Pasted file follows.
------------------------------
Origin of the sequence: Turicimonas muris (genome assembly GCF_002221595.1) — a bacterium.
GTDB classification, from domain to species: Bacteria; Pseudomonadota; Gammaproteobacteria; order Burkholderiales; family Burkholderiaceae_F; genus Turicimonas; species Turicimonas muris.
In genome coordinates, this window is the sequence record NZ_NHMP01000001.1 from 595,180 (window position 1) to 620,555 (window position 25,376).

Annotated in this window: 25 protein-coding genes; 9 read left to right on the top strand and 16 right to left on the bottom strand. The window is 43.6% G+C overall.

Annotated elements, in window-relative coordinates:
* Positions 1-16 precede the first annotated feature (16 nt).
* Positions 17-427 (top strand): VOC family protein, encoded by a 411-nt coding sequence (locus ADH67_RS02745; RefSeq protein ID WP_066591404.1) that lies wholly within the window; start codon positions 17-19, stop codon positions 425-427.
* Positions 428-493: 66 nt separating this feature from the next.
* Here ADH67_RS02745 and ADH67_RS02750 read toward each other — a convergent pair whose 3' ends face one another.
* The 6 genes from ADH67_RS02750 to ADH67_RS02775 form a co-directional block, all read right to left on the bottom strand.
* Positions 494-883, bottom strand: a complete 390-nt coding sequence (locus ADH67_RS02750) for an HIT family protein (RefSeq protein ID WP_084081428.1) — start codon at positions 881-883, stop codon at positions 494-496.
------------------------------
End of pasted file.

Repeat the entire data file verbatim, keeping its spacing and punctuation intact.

Origin of the sequence: Turicimonas muris (genome assembly GCF_002221595.1) — a bacterium.
GTDB classification, from domain to species: Bacteria; Pseudomonadota; Gammaproteobacteria; order Burkholderiales; family Burkholderiaceae_F; genus Turicimonas; species Turicimonas muris.
In genome coordinates, this window is the sequence record NZ_NHMP01000001.1 from 595,180 (window position 1) to 620,555 (window position 25,376).

Annotated in this window: 25 protein-coding genes; 9 read left to right on the top strand and 16 right to left on the bottom strand. The window is 43.6% G+C overall.

Annotated elements, in window-relative coordinates:
* Positions 1-16 precede the first annotated feature (16 nt).
* Positions 17-427 (top strand): VOC family protein, encoded by a 411-nt coding sequence (locus ADH67_RS02745; RefSeq protein ID WP_066591404.1) that lies wholly within the window; start codon positions 17-19, stop codon positions 425-427.
* Positions 428-493: 66 nt separating this feature from the next.
* Here ADH67_RS02745 and ADH67_RS02750 read toward each other — a convergent pair whose 3' ends face one another.
* The 6 genes from ADH67_RS02750 to ADH67_RS02775 form a co-directional block, all read right to left on the bottom strand.
* Positions 494-883, bottom strand: a complete 390-nt coding sequence (locus ADH67_RS02750) for an HIT family protein (RefSeq protein ID WP_084081428.1) — start codon at positions 881-883, stop codon at positions 494-496.